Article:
Pretreatment Identification of Duloxetine Success in Neuropathic Pain Patients
Recruitment status was Recruiting
The purpose of this study is to identify, prior to prescribing, which neuropathic pain patients will benefit from duloxetine more specific the investigators aims are to:
- Verify whether presence of chronic pain alters the pain modulation mechanisms, such as DNIC (diffuse noxious inhibitory control) and TS (temporal summation).
- Investigate whether anti-neuropathic medications such as duloxetine indeed change the pain modulation profile, and whether this profile change is associated with a reduction of clinical pain.
|Study Design:||Allocation: Non-Randomized
Intervention Model: Single Group Assignment
Masking: Open Label
Primary Purpose: Treatment
|Official Title:||Pretreatment Identification of Duloxetine Success in Neuropathic Pain Patients Based on Assessment of Endogenous Analgesia Capabilities|
- Prediction of duloxetine pain relief efficacy by pre-treatment extent of the CPM response [ Time Frame: 2 year ] [ Designated as safety issue: No ]Regression model will assess predictive value of baseline pre-treatment extent of the CPM response and pain relief efficacy of duloxetine treatment.
- Treatment-related increase in CPM response [ Time Frame: 2 years ] [ Designated as safety issue: No ]We propose that treatment-related increase in CPM response will be correlated with duloxetine pain relief efficacy
|Study Start Date:||June 2010|
|Estimated Study Completion Date:||January 2012|
|Estimated Primary Completion Date:||October 2011 (Final data collection date for primary outcome measure)|
The first week of the treatment is the placebo treatment. The effect of placebo will be taken into consideration for further evaluation the duloxetine effect on clinical pain and descending pain inhibition capabilities.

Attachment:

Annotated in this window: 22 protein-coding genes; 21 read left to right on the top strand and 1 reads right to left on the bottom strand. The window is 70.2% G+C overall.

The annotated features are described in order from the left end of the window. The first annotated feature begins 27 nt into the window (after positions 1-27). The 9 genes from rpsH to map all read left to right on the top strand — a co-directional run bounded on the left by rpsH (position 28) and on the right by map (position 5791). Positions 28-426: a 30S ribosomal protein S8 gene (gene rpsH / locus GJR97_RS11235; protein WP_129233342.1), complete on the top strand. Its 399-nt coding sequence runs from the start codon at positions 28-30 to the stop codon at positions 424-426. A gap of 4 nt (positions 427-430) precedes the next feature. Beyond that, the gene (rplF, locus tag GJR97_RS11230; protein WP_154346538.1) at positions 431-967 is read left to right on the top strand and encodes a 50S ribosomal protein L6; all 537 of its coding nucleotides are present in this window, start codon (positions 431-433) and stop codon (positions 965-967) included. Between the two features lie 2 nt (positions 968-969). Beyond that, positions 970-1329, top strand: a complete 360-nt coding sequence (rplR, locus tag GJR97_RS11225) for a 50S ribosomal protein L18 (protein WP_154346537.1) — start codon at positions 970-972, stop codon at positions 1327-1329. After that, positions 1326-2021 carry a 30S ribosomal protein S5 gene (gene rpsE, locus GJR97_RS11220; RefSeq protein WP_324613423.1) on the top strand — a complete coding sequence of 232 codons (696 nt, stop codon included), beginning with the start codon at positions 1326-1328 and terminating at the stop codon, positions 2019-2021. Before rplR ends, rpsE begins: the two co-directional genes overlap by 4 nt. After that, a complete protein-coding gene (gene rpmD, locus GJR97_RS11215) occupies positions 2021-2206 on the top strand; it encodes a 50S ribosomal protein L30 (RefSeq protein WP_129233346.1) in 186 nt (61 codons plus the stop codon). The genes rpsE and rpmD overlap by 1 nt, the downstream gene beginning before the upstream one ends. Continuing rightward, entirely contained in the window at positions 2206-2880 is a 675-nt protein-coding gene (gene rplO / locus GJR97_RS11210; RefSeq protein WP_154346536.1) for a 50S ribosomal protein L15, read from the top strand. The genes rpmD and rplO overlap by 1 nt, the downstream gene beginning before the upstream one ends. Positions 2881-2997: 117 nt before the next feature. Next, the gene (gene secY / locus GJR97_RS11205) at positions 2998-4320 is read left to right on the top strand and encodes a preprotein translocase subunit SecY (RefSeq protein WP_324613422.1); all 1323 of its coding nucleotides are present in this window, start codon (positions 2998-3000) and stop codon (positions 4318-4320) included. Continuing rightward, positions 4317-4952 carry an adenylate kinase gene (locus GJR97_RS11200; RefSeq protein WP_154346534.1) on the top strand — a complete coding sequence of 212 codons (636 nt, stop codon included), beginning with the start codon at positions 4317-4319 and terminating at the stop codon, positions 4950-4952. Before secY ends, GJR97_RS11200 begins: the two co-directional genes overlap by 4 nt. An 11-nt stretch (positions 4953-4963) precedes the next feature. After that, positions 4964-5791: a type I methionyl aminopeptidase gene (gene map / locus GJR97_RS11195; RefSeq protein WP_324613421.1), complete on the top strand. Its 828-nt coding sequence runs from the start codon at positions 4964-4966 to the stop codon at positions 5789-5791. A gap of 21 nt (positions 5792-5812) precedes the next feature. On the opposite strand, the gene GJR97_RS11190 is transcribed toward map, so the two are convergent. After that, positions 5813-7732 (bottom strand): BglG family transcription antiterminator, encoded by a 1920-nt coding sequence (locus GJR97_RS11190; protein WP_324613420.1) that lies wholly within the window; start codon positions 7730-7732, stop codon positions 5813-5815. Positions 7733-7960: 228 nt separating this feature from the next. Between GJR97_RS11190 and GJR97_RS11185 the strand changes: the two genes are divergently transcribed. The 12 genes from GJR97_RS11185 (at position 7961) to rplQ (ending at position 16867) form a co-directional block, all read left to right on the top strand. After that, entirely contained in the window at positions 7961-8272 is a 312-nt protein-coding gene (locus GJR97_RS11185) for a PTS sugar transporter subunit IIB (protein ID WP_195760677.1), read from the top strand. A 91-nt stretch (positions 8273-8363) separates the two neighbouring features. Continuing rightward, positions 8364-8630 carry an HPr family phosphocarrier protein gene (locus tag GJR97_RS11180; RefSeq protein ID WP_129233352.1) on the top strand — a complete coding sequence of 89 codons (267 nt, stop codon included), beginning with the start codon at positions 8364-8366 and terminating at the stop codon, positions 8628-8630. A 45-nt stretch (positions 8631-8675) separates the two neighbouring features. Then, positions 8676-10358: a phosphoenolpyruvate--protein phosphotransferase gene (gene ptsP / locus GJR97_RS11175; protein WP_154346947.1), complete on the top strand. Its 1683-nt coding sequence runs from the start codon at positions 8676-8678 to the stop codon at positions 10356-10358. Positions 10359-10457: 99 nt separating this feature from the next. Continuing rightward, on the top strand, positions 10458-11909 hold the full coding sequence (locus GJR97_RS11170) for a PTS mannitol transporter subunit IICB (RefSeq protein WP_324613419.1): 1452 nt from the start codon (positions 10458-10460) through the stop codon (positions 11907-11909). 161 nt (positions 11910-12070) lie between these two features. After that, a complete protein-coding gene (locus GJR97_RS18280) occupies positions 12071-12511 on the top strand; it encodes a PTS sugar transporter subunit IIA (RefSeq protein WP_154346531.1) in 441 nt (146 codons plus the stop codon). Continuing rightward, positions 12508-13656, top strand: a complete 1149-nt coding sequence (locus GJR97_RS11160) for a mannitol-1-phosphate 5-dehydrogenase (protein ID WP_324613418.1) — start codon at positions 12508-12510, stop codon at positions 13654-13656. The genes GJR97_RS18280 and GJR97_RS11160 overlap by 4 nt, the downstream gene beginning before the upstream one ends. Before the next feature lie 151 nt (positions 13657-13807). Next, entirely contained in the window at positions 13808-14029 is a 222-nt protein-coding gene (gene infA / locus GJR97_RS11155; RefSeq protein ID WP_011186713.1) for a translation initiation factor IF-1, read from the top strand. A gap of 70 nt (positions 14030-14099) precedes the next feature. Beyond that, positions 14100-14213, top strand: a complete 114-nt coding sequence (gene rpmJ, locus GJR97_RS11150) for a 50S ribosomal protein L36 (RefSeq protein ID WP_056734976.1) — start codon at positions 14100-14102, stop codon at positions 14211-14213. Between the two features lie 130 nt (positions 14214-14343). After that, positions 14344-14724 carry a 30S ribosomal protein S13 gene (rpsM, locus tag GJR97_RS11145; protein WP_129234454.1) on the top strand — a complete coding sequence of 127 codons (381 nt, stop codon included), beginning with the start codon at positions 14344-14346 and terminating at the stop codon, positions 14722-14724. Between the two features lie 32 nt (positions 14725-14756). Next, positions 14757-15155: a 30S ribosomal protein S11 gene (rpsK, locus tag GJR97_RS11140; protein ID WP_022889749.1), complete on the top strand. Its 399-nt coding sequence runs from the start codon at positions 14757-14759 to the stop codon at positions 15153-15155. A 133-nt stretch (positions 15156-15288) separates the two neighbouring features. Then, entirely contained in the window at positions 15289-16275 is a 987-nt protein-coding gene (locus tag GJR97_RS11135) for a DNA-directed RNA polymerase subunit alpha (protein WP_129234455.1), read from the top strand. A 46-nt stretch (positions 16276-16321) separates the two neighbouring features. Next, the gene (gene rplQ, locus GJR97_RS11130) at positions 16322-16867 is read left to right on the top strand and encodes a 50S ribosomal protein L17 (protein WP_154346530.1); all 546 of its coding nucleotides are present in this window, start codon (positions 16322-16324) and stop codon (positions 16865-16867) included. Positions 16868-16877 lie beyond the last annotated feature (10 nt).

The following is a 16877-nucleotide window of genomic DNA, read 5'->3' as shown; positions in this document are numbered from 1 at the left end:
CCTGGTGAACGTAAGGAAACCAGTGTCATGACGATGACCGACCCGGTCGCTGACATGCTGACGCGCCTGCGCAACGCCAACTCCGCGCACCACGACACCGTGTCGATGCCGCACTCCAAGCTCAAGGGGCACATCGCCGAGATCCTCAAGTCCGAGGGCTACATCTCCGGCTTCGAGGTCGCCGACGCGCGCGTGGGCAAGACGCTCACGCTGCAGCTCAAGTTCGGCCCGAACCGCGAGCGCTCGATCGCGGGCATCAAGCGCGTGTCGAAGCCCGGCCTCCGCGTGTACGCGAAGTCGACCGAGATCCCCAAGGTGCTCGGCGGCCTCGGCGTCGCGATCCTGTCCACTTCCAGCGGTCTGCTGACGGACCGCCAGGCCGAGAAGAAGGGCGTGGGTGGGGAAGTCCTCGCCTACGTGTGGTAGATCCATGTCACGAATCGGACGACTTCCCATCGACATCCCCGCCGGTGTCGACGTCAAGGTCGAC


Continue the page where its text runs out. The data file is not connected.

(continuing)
First week of placebo. then, initial dose of 30 mg/d will be given for one week, in order to minimize possible side effects and drop outs, and then a fixed dose of 60 mg/d will be given for additional 4 weeks
Other Name: SSNRI
There is no accepted practice for selecting among recommended medications for the individual neuropathic pain patient. Guidelines published to date provided the evidence for their efficacy, however, data is not available on how to choose the right medication for the right patient in order to avoid long 'trial and error's. We hypothesize that medications affecting specific process of pain modulation will be more efficacious in patients expressing dysfunction of that specific process. Therefore, medications that enhance descending inhibition such as SSNRI will be more efficacious in patients with less-efficient pain inhibition. The latter is assessed by the conditioned pain modulation (CPM) paradigm. Accordingly, the aim of this study is to examine this hypothesis in painful diabetic neuropathy patients, using duloxetine, an SSNRI agent assumed to augment descending pain inhibition by reuptake inhibition of noradrenalin and serotonin in the spinal cord dorsal horn synapses. We expect to find better effect of duloxetine in those patients whose pain inhibition capability is less efficient, as expressed by their baseline CPM. Further, we aim to evaluate whether pro-nocieptive pattern of pain modulation indeed reverses in response to treatment. This will be explored by comparing the CPM responses before and after treatment, and by correlating pain alleviation with the possible changes in CPM.
|Contact: David Yarnitsky,, Prof.||+972-4-8542605|
|Rambam Medical center||Recruiting|
|Contact: David Yarnitsky, Prof. +972-4-8542605|
|Principal Investigator: David Yarnitsky, Prof.|
|Principal Investigator:||David Yarnitsky, PhD||Rambam Health Care Campus|